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Lieutenant Commander John Pickering

NAME:- Pickering, John
Lt. Commander (O-4)
106th Blue Wolves Redemption Strike Fighter Squadron CO, Hawkeye Island
Hawkeye Island Planetary Base
Cumbria, England

    John is a man of above average height, he's reasonably well built but isn't the strongest of men, his skin is lightly tanned and is suggestive that one of his parents is of Asian origin, but his facial features are of Western origin. John is occasionally wears his glasses to 'get him into the right frame of mind for paper work' and is often seen walking about in a marine flight suit with a pair of sunglasses on. His only scars are those on his arm, burn scars, which he rarely show's to people.

- Starfleet Academy, San Francisco, Earth

All personnel have a formal record, but Pickering had that and a bit more to share:

    "Well it all started many a year ago, I was born in the north of England in a county called Cumbria, I was born and grew up there, aye, it was a great place. My Primary and secondary school days were some of the best days of my life, my mam ran a Restaurant, and my dad was a Farmer - neither of them were really bothered if I went into Starfleet or not. But by the time I was 12, I’d made up my mind that I’d join, so I then focused on my studies and made my application, after which was rejected twice, before it was accepted.
    After I graduated from the ‘cadmy I received my first posting onboard the USS Poseidon, the position I had received was Shuttle pilots - after all, fighter weren’t around then, well I saw a little action on-board her. At the start of the Dominion war I was, or rather the ship was in for a refit, I wasn’t in any rush to get into the war, but hey, when your young you…you are more ‘gung-ho’.
    We were just leaving after the refits had finished when the station we came under attack, two Cardi ships, our Captain didn’t stand a chance, the Poseidon’s shield’s held, until the forward shields failed, I was in the rear shuttle deck in the engineering section of our ship, a large explosion was then felt… when we tried to contact the bridge we, we, found that it had been destroyed, along with half of the saucer section of the ship, then the orders came to ‘bandon ship. We were left to drift for several days before we were picked up by friendly forces.”

    “After the Poseidon, I decided to go with something different, I then got word, that there was a project of interest, Starfighters, once I got word of this I asked for immediate transfer to be a test pilot. So I spent part of the war helping to test and develop a Starfighter – damn, those were great times.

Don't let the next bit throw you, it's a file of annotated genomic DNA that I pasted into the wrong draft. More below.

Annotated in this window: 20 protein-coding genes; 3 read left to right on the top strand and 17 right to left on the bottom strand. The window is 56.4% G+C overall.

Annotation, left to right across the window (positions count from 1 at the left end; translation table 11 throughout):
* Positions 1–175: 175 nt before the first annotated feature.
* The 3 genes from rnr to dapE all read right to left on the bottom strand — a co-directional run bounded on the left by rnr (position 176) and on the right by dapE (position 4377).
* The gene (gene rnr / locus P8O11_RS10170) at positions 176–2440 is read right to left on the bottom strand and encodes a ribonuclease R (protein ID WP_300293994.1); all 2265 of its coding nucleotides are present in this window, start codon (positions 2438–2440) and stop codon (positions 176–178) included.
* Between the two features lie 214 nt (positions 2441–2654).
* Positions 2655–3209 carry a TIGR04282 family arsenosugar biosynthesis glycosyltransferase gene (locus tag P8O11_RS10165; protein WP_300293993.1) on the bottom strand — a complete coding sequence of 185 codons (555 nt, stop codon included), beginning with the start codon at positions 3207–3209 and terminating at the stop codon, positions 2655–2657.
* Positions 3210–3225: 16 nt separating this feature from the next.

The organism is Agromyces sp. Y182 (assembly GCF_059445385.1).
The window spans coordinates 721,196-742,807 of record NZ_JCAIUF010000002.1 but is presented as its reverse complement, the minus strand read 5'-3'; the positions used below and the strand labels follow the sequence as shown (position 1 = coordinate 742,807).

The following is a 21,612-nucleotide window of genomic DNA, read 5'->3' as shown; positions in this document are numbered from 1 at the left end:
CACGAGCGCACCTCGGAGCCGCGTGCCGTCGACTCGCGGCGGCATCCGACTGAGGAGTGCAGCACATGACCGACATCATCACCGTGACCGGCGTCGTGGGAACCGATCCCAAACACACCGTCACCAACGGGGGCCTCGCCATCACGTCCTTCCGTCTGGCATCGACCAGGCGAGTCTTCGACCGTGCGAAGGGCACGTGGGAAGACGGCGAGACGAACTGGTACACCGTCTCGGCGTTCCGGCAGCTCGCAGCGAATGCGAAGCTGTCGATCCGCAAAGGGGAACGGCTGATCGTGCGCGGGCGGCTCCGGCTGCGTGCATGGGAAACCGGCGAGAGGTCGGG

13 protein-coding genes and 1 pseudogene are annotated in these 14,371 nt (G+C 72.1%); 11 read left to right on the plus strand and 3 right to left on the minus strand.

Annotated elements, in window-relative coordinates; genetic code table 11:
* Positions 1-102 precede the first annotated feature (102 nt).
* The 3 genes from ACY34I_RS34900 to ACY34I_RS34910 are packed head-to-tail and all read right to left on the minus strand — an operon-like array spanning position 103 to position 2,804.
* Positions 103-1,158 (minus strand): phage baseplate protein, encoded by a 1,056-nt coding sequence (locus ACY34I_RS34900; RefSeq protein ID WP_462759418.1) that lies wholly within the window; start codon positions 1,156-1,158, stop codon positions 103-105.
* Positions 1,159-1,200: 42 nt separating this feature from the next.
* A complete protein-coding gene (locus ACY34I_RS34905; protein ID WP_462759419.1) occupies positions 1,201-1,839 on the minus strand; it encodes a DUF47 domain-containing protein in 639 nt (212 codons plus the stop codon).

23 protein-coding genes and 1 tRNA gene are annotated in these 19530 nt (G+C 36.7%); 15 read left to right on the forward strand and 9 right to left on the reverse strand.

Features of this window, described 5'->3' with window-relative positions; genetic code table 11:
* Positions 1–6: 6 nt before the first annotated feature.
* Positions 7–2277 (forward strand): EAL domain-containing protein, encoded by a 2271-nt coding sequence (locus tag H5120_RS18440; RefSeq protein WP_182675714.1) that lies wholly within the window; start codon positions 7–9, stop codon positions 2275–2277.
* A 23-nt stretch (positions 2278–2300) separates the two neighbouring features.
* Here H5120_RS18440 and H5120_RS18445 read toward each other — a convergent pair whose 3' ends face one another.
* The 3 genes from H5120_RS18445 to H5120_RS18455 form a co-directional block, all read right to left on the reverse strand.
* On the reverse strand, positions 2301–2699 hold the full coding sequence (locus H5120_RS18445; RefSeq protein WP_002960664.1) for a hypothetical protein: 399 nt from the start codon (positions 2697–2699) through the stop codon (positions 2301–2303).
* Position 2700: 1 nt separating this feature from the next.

Well after a hell of a lot a testing and modification the Rogue became operational, and was put into production it wasn’t long until the first fighter squadrons were being formed, so I was then transferred to the 106th Fighter Squadron as one of the Flight leaders, our base of operations was the USS White, our initial engagements went excellently, minimal casualties…but, then again any casualties are bad.
    As the war started to heat up, our casualties started to mount up. We lost a damned lot of good men ‘an women…hmm, by the, the, time of the Battle of Cardassia, we had lost half of our squadron…Including the Squadron CO and XO, which left me as the Acting CO. Most of the Squadron was replacements –every one of the replacements had absolutely no combat experience, but that changed, heh…they were thrown into the worst fighting of the war, without having never of fought the enemy… the battle saw too men of my men go down, all of the rookies, and 4 of the veterans, Johan, Chung, Picaper and D’Rah, they were some of the best. What happened to me during the Battle of Cardassia?  …My fighter took heavy damage, these burn scars on my arm were from that battle I can’t remember how I got these burns, I just realized I had them when the med teams started to treat my arms. Aye I ended up with no photons, sensors and only one phaser within at least the first 5 minutes of the battle, while others ended up dead, I’ve often wondered. Is it the unlucky that die, and the lucky that live, or is it the lucky that die and the unlucky that live?”

    “Yeah, Yeah I’ve seen councilors about my experiences, doubt its done anything, they’ve all said the same things. And in my opinion, the war made me – me."

    “After the war the 106th was disbanded, the Squadron members, went their own ways, I went off, and worked between various ships, nothing much happened on them, but when I heard that the 106th was being reformed I couldn’t resist, so I applied and well here I am.”